All the other sizes are good. The mat is yellower than i want it to be, but its totally fine. And the super large one (above) that holds is 28×40 is a good ‘i’m super desperate’ solution for $25, but its kinda a piece of crap so don’t think its going to live out your framing fantasies. But often it can be ‘Meh, (shrug) good enough.’
I love this size, too:
5×5 (i think) for $9.99. The squares are great to mix in with rectangles – the collected look is all about contrast in shape size and finish, so these are a good cheap way to get that look.
The natural wood is good too, but mix it in – it looks kinda cheap so if you do a whole wall it will scream ‘ikea’ and as much as we all love ikea, we don’t want our homes to scream it. Plus nobody will understand what they are saying because they say weird things like ‘roplenploo’ and ‘nolfblaterson’.
8. Nielsen Cosmopolitan frame in ‘Gold’ and ‘Satin Black’
The finish is great. Its brushed gold, not the crazy shiny brassy gold that looks super cheap. These have slightly a more traditional bent because they curve in, but they are still simple and modern. The 16×20’s are still only $31. HERE.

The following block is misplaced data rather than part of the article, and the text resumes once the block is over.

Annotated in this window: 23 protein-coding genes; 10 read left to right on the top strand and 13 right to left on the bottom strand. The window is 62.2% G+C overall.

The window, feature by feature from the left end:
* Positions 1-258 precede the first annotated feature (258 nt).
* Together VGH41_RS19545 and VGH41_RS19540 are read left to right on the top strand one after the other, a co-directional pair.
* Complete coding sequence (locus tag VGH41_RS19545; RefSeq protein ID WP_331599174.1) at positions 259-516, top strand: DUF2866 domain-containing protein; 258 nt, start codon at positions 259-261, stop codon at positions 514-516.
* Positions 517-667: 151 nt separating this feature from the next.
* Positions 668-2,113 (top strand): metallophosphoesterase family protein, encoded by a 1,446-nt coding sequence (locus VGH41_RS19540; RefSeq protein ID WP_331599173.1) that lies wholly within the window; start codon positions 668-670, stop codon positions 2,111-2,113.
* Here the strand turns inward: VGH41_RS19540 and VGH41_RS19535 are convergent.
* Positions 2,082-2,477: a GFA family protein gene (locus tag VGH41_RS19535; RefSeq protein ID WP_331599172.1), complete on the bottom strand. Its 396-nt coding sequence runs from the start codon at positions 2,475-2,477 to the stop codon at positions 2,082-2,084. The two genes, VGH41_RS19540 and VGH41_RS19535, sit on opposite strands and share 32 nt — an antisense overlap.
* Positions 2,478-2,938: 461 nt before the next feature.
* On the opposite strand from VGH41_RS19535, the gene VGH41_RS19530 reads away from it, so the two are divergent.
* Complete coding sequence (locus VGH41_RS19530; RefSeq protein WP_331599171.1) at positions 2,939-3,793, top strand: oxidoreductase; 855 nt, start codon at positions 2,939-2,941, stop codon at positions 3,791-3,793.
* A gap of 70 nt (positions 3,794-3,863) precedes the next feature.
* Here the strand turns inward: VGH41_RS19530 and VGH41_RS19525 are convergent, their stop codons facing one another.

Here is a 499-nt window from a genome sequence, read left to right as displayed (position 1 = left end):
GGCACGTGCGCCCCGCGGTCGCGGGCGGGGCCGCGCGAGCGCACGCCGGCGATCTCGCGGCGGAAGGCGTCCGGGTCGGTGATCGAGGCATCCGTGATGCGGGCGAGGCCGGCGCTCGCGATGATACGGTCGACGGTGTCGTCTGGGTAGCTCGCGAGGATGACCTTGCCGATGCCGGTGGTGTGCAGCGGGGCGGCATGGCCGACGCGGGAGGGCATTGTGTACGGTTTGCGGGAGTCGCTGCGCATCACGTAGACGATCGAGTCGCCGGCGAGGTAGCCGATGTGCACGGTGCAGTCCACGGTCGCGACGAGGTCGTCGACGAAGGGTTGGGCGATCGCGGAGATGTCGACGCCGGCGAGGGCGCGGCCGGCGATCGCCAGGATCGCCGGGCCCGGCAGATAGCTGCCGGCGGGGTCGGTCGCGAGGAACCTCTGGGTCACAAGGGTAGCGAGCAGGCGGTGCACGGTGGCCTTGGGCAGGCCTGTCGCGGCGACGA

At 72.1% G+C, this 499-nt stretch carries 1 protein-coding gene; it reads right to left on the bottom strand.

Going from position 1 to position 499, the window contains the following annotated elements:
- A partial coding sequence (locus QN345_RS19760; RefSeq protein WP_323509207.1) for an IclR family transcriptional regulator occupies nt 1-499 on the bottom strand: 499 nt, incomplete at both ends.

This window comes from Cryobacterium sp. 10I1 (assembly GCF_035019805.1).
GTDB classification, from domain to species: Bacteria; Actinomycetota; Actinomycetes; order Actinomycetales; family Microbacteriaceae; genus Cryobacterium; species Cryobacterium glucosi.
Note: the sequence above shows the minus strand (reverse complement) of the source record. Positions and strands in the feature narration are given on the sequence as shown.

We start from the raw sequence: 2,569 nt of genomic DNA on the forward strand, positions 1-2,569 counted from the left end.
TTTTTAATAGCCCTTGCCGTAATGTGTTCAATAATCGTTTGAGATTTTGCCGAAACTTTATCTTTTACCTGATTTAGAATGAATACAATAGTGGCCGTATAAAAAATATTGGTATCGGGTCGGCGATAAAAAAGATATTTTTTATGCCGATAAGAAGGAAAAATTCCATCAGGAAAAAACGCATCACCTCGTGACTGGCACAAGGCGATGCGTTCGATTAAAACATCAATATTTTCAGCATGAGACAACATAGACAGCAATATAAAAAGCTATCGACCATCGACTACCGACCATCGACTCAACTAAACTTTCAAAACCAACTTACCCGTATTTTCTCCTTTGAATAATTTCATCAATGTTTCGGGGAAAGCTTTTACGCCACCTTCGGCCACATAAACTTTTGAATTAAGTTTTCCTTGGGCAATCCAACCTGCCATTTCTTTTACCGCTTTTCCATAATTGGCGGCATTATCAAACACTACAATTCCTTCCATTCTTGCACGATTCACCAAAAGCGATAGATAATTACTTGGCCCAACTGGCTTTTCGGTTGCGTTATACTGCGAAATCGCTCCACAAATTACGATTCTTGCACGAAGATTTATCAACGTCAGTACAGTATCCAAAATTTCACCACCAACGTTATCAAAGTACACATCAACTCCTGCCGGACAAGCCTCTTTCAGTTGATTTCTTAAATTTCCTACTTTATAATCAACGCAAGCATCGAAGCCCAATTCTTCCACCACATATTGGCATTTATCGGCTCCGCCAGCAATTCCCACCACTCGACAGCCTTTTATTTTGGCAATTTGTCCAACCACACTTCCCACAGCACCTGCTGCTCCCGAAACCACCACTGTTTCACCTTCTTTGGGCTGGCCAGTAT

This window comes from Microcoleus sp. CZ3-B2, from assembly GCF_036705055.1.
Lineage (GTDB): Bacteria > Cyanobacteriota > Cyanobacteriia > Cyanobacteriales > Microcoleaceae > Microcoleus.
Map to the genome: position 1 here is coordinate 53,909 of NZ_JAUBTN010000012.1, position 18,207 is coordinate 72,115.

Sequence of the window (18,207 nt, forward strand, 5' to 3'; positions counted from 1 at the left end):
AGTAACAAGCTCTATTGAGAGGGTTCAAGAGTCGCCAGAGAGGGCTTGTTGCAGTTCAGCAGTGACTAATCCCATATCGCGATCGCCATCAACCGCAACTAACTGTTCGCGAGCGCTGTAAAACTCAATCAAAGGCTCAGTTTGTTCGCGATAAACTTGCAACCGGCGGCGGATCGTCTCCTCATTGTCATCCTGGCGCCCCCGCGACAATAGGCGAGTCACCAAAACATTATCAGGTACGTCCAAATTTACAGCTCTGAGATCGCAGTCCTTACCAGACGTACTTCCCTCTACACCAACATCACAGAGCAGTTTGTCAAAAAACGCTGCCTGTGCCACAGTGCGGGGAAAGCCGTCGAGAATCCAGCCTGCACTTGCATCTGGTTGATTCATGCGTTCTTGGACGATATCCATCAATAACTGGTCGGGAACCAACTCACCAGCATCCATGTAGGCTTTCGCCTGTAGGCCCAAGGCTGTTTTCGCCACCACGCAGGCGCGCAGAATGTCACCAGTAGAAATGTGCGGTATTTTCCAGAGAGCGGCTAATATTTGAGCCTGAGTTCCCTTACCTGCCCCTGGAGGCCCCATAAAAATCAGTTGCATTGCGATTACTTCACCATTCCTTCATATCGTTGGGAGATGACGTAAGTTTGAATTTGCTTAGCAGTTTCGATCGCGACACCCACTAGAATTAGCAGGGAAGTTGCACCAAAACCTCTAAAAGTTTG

9. Photo mounting via bumblejax.com
Now i feel weird saying this is a good option when i haven’t done it myself. But i think that if you have the right photo (something more interesting and personal than say a yellow taxi-cab, but not so much a posed family photo) then it could be awesome – especially in a custom-size and with the acrylic frame option – so its all high gloss and pretty.
These can be expensive so choose your photo wisely. And go big so it looks more like a piece of high end art.. They give you a 30×40 option, which is $400 for the acrylic. And they do square options as well which means that you can upload your instagrams.